Grab a notebook or a blank word document and begin with prayer. Ask God to guide you, to help you be open and honest and to bring healing where it’s needed. Then make a bullet list of losses you’ve experienced in life big and small. Don’t filter, write down whatever comes to mind. Start with the most significant losses on your list (you may only get through one of these the first time you do this) and invite God to help you remember. If you’re verbal you may want to talk out loud to God or perhaps it would help to type out your thoughts. Again, don’t filter; just allow whatever is under the surface to come out. Be bluntly honest with God about how you feel. Then allow God to comfort you.
Practice this regularly (even weekly) until you get through all the items on your list. As I stated above, new losses occur regularly, so it helps to continue this practice on a regular basis. You may also benefit from following up to process your grief with a safe person (friend, counselor, etc.)

Sean's Picks

I learned the concepts of grieving as a spiritual discipline from Dr. Ron Walborn during my seminary days. Dr. Walborn is the dean of Alliance Theological Seminary. If this blog is resonating with you, I would highly recommend you watch Ron’s fuller teaching on the subject. You’ll appreciate his humor and compassion in how he teaches. See below:

Missions Spotlight:
Erica Blickens (Africa for Christ)

For a special video update from Erica, please see the  A Word From Grace: Monday Edition email from today (June 8, 2020). Unable to post online due to sensitive content. 
Prayer Points:
  • Personally, I remain safe and healthy in Swellendam, South Africa, in stage 3 lockdown (no interprovincial travel, exercise allowed only between 6am-6pm, no social gatherings, masks required in public, etc).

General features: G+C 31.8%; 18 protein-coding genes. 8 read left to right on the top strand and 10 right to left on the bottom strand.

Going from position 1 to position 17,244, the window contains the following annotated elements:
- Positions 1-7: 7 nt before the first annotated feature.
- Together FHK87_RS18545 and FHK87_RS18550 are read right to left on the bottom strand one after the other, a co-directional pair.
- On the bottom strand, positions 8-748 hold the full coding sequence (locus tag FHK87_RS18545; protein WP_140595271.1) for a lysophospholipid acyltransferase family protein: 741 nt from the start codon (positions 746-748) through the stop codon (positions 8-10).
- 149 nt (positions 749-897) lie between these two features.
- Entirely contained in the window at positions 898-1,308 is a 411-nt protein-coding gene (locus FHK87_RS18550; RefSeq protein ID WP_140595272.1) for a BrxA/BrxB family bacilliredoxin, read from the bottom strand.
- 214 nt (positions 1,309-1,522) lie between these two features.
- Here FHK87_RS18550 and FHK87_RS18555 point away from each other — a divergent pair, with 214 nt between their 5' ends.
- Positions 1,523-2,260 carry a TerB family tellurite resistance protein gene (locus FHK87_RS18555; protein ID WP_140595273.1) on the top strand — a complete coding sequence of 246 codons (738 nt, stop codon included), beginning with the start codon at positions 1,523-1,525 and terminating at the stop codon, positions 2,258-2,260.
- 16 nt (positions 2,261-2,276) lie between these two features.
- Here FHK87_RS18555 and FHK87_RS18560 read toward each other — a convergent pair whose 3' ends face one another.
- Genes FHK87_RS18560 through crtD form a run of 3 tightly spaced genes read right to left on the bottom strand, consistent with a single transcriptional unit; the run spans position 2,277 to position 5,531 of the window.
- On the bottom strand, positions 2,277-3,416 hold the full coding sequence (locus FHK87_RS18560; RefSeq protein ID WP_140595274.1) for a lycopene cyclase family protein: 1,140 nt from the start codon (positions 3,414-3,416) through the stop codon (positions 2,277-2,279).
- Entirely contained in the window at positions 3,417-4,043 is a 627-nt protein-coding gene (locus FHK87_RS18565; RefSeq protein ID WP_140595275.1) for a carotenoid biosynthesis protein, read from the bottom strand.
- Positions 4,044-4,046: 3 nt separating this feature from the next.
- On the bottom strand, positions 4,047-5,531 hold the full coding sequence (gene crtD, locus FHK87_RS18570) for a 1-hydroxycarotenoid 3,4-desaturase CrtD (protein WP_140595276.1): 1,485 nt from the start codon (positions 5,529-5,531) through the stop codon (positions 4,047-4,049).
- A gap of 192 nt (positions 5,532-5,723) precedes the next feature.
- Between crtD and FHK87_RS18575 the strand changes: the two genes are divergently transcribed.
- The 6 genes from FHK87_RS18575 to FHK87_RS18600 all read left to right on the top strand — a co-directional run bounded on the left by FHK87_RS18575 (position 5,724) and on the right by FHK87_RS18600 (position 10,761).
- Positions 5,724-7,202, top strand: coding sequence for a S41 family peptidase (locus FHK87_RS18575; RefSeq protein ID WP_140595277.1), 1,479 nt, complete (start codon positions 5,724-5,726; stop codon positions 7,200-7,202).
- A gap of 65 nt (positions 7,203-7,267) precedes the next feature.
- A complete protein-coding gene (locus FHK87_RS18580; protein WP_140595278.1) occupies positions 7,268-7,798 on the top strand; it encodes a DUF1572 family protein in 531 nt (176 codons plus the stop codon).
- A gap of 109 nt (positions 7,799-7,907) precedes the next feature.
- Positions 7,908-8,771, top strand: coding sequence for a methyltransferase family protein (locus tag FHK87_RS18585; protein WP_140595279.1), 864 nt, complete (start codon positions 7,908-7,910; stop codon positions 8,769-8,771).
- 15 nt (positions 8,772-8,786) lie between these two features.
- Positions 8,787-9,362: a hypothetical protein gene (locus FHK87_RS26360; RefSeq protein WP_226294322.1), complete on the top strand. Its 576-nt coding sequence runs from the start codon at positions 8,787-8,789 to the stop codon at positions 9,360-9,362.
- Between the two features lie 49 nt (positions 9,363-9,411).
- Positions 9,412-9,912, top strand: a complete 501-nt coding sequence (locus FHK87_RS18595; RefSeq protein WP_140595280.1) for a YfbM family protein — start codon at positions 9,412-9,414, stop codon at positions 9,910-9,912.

• Mozambique has extended its State of Emergency until 30 June, so the SA/Moz international borders remain closed for the foreseeable future.
  • AFC churches still remain closed under Moz government regulations, but small groups of members are legally continuing to meet for church in homes.
  • Because our Mission School students live in community on the base, they have been able to continue with their studies with restrictions on outreach activities.  We pray that travel will be possible by mid-August when their 3-month outreach is scheduled to begin.
  • Attacks in northeast Mozambique continue as jihadist insurgents vie for the establishment of an Islamic State in northern Moz. The news we hear from the area changes, often daily, but one thing of which we are certain is that there is great fear and great suffering among many people there. Please pray for strength and courage, for the peace that passes understanding, and for the salvation of the insurgents.
THANK YOU for continuing to pray with us. We know that God is SOVEREIGN and TRUSTWORTHY and FAITHFUL to His Word. May we PRAISE Him in and through ALL things!!!